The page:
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Mexican composer and orchestra leader Juan Garcia Esquivel is well remember today for his space-age bachelor pad music. A true original, his music was quirky, campy and highly-crafted. It was also a product of its time. Though he has seen a resurgence in popularity over the past few years his recordings sound hopelessly outdated today, a testament to that strange period in American pop culture that bridged the gap between the generic 1950s and the psychedelic 1960s. His exotic orchestral arrangements, combined with ''zu-zu-zu'' and '' boink, boink'' vocal arrangements, gave his music an otherworldly feel that seemed to inhabit a space between dark, social commentary and easy listening numbness.

Born in Tampico, Mexico, Esquivel's family moved to Mexico City when he was ten. A keyboard and electronics prodigy, he became a featured soloist on the radio by the age of 14 and at 18 was conducting his own 22-piece orchestra. By the early 1950s Esquivel had expanded his orchestra to 54 pieces and had become one of the most popular artists in his homeland. His first album was released in Mexico in 1956. In 1957 he released a mono album in the United States. He was then brought to Hollywood in 1958 by RCA Victor producer Herman Diaz, Jr., where he recorded his first stereo album, Other Worlds, Other Sounds, which was nominated for a Grammy.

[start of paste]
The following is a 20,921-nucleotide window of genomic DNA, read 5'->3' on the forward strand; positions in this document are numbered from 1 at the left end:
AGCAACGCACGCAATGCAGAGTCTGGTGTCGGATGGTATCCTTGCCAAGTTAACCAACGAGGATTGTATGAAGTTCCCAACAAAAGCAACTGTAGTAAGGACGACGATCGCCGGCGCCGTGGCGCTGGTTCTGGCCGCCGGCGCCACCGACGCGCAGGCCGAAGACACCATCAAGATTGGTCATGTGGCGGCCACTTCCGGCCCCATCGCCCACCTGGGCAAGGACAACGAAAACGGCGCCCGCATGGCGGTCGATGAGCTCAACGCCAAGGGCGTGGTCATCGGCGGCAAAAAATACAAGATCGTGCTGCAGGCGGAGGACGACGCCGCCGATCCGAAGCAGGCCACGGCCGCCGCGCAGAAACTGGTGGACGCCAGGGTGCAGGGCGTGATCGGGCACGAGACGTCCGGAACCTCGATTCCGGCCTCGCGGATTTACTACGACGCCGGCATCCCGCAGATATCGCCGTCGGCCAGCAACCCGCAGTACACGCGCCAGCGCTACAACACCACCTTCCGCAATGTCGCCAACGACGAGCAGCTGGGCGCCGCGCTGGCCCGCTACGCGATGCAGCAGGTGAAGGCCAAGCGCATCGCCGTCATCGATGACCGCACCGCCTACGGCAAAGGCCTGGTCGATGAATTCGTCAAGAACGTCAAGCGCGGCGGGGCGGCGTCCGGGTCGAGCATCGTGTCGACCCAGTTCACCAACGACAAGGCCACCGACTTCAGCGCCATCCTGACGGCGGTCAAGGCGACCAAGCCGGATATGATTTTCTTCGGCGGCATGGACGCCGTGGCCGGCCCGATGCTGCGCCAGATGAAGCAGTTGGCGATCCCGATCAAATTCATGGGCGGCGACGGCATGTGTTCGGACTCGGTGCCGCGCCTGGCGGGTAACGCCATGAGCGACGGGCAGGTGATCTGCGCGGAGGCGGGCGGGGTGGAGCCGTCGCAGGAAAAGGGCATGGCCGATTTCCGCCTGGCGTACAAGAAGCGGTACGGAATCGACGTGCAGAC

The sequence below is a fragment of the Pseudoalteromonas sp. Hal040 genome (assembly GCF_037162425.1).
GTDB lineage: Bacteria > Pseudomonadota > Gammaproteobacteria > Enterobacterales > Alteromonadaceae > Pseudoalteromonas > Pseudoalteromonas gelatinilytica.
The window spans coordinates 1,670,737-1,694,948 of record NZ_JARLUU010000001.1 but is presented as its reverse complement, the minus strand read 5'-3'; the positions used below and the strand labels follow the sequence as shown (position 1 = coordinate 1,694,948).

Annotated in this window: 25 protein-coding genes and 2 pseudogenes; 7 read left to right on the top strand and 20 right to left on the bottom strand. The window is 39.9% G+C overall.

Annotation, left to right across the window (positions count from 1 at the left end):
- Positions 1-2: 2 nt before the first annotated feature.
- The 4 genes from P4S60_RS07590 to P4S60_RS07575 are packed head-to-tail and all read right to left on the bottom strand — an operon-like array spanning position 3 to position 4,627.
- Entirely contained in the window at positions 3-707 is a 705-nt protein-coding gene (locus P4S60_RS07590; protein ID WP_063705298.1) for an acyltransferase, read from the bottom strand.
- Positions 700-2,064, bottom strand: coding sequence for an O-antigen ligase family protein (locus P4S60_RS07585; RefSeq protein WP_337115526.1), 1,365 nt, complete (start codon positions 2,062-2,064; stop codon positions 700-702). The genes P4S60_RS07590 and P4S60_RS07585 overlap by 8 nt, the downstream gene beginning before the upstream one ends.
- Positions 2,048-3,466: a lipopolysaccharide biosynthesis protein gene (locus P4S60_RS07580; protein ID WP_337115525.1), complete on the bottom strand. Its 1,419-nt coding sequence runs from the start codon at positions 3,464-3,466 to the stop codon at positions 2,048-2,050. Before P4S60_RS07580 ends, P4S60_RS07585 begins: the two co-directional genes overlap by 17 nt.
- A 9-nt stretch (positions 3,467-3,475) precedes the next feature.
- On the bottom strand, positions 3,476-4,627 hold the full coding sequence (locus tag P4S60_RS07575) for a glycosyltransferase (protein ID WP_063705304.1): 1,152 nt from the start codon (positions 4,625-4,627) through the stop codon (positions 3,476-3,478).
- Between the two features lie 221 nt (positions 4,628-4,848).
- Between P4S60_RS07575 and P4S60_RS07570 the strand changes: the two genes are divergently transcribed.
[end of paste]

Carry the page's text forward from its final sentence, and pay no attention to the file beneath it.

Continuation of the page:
Esquivel released several albums over the next few years and also worked on various other projects, including an Ames Brothers album, Hello, Amigos, and a Living Strings album, In a Mellow Mood. Two more of his albums were nominated for Grammies in successive years. He also composed soundtracks for the TV programs Markham, The Tall Man, and The Bob Cummings Show.

In 1962 Esquivel recorded Latin-Esque as part of RCA Victor's ''Stereo Action'' series. The orchestra was divided between two different studios to ensure pure stereo separation. He then left RCA and recorded an album with Reprise before taking a studio hiatus. His recording heyday had passed, and he put together a traveling stage show with dramatic lighting, costume changes, and a pared-down combo.

In 1967 Esquivel returned to RCA and recorded with his combo. In 1968 he recorded his last album in the United States, which was released only in Mexico and Puerto Rico. In 1973 he married his long-time business manager and singer, Yvonne DeBourbon. They were divorced in 1978, and he moved back to Mexico. There he composed and recorded themes for a children's TV puppet show called Burbujas, releasing two albums from that project.

In 1993, while visiting his brother in Cuernavaca, Mexico, Esquivel fell as he emerged from a taxi and broke his hip, aggravating an old spinal injury. He was confined to a bed in his brother's house for the rest of his life. His popularity, though, began to rise again in the mid-1990s when modern audiences rediscovered the exotica music of the 1950s. Many of his recordings were re-released and are still currently available. Juan Garcia Esquivel passed away in 2002 after suffering a stroke.

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